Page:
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Didn’t receive a mail-in ballot? You still have options

Nearly 176,000 Nevadans have already voted by mail for the upcoming presidential election, but what should you do if you did not receive your mail-in ballot?

If you live in Clark County, you still have several options.

All active voters in Clark County should have received a mail-in ballot by Oct. 17. Voters may use the U.S. Postal Service website to track any shipping issues that may have occurred with their ballots, or they may call the county at 702-455-6552 to request a replacement ballot.

Clark County spokesman Dan Kulin said replacement ballots will be mailed out for the rest of the week. All ballots must be postmarked by Nov. 3 in order to be counted.

In previous elections, absentee ballots had to be requested no later than two weeks before election day. However, that is not the case in 2020, as the voting laws were amended to address the ongoing COVID-19 pandemic.

Once you’ve submitted a mail ballot, you can track it by signing up online.

The simplest option may be voting in person.

Early voting began Saturday and will run, Saturday through Thursday, until Friday, Oct. 30. Anyone may vote at any of the more than 30 early voting sites throughout the county. Same-day registration is also available at each site.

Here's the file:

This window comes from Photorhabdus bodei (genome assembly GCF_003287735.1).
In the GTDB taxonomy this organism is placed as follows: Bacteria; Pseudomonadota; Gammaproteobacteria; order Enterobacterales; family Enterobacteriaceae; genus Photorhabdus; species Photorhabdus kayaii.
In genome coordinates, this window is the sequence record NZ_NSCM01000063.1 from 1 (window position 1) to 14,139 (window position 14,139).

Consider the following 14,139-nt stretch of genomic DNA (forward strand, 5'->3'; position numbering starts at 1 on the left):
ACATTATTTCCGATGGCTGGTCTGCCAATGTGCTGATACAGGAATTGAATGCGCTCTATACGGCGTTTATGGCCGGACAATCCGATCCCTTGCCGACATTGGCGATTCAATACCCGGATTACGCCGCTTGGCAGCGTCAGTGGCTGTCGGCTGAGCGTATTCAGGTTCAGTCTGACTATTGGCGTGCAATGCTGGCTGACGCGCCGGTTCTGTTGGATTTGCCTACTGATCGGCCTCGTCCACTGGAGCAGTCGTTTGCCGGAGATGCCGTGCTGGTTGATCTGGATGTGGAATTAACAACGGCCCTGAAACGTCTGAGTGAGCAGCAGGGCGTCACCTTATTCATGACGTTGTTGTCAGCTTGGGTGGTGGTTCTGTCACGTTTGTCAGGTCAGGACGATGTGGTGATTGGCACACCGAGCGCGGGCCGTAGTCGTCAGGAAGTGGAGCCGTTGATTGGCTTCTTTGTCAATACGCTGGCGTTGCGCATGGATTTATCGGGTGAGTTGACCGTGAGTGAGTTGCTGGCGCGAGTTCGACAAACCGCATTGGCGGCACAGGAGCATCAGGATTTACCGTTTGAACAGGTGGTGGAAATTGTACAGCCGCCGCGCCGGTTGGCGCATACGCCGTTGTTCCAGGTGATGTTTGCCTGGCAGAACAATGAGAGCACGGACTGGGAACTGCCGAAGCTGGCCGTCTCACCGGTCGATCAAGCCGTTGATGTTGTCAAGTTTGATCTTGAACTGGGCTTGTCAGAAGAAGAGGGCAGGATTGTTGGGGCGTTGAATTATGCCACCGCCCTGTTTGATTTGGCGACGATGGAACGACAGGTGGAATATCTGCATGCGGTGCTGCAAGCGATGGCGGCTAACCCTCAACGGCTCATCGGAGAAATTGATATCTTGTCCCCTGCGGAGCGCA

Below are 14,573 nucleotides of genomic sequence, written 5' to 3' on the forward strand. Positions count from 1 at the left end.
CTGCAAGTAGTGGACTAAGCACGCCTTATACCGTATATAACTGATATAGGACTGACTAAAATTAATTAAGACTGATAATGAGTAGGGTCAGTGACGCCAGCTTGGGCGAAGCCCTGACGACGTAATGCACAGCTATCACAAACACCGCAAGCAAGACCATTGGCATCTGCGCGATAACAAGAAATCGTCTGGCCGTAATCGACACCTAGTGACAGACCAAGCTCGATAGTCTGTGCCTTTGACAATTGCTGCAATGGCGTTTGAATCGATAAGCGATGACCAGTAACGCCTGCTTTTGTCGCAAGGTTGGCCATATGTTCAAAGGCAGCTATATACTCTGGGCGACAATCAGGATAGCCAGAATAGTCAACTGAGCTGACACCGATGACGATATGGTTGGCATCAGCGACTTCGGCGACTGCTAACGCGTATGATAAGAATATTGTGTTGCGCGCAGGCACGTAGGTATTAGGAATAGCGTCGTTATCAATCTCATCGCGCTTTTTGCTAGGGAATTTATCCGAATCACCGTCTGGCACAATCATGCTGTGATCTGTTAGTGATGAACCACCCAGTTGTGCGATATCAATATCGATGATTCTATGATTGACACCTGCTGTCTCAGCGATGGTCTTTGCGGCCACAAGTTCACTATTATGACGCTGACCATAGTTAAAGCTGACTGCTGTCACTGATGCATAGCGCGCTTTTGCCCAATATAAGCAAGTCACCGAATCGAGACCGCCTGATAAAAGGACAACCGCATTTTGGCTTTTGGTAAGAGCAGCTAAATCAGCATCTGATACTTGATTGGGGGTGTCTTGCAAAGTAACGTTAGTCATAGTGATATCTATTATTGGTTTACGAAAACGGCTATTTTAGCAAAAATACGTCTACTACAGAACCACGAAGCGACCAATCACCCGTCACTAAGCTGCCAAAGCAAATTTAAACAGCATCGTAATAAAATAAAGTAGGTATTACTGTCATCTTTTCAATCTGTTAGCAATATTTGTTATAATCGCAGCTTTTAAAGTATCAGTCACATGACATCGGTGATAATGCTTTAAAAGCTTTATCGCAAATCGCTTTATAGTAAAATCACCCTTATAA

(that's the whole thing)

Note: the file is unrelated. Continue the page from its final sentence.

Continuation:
There will also be some 125 voting sites open on election day, Nov. 3. Same-day registration will also be available, but you must present a valid Nevada identification card to register and vote on election day.

If there is an emergency or some other problem that would keep you from voting on election day, the law also allows election officials to record your vote in other ways — such as an emailed ballot.

If you are not registered or registered after Oct. 15, you will not receive a mail-in ballot. You can register or update your registration online until Oct. 29. After that, you will need to register and vote in person at a voting site on election day.

Same-day and late registrants will technically vote provisionally, but unlike previous elections, provisional ballots will include all local and district-level races — not just federal races.

Kulin stressed that county election officials are willing to help voters exercise their right in various ways. Anyone experiencing any problems voting is advised to call the general election help line, 702-455-VOTE.

Contact Rory Appleton at rappleton@reviewjournal.com or 702-383-0276. Follow @RoryDoesPhonics on Twitter.

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